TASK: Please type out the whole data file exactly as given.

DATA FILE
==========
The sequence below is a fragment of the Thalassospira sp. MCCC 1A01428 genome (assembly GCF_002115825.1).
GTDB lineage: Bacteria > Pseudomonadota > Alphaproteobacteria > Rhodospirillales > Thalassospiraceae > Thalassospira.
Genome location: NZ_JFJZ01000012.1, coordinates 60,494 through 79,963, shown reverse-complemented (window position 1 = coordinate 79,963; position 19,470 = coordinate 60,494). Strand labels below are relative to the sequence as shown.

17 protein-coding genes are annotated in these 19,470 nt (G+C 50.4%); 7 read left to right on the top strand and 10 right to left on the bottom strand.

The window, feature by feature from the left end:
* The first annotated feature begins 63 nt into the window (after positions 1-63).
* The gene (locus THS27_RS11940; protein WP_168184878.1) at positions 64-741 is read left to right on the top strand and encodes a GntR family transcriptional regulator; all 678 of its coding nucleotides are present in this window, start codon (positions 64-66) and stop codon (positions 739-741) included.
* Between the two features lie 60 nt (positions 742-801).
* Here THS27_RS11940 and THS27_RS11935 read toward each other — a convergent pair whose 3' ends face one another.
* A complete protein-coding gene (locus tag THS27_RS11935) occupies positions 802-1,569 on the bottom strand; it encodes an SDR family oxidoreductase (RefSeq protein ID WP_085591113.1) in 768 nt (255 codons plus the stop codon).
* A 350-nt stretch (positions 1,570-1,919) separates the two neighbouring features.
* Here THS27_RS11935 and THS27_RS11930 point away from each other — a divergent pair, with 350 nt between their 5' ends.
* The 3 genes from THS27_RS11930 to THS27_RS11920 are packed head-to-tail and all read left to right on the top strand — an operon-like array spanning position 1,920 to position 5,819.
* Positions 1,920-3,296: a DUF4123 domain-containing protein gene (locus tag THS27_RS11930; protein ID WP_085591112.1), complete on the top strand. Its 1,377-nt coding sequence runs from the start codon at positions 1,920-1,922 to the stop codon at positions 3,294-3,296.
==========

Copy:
The sequence below is a fragment of the Thalassospira sp. MCCC 1A01428 genome (assembly GCF_002115825.1).
GTDB lineage: Bacteria > Pseudomonadota > Alphaproteobacteria > Rhodospirillales > Thalassospiraceae > Thalassospira.
Genome location: NZ_JFJZ01000012.1, coordinates 60,494 through 79,963, shown reverse-complemented (window position 1 = coordinate 79,963; position 19,470 = coordinate 60,494). Strand labels below are relative to the sequence as shown.

17 protein-coding genes are annotated in these 19,470 nt (G+C 50.4%); 7 read left to right on the top strand and 10 right to left on the bottom strand.

The window, feature by feature from the left end:
* The first annotated feature begins 63 nt into the window (after positions 1-63).
* The gene (locus THS27_RS11940; protein WP_168184878.1) at positions 64-741 is read left to right on the top strand and encodes a GntR family transcriptional regulator; all 678 of its coding nucleotides are present in this window, start codon (positions 64-66) and stop codon (positions 739-741) included.
* Between the two features lie 60 nt (positions 742-801).
* Here THS27_RS11940 and THS27_RS11935 read toward each other — a convergent pair whose 3' ends face one another.
* A complete protein-coding gene (locus tag THS27_RS11935) occupies positions 802-1,569 on the bottom strand; it encodes an SDR family oxidoreductase (RefSeq protein ID WP_085591113.1) in 768 nt (255 codons plus the stop codon).
* A 350-nt stretch (positions 1,570-1,919) separates the two neighbouring features.
* Here THS27_RS11935 and THS27_RS11930 point away from each other — a divergent pair, with 350 nt between their 5' ends.
* The 3 genes from THS27_RS11930 to THS27_RS11920 are packed head-to-tail and all read left to right on the top strand — an operon-like array spanning position 1,920 to position 5,819.
* Positions 1,920-3,296: a DUF4123 domain-containing protein gene (locus tag THS27_RS11930; protein ID WP_085591112.1), complete on the top strand. Its 1,377-nt coding sequence runs from the start codon at positions 1,920-1,922 to the stop codon at positions 3,294-3,296.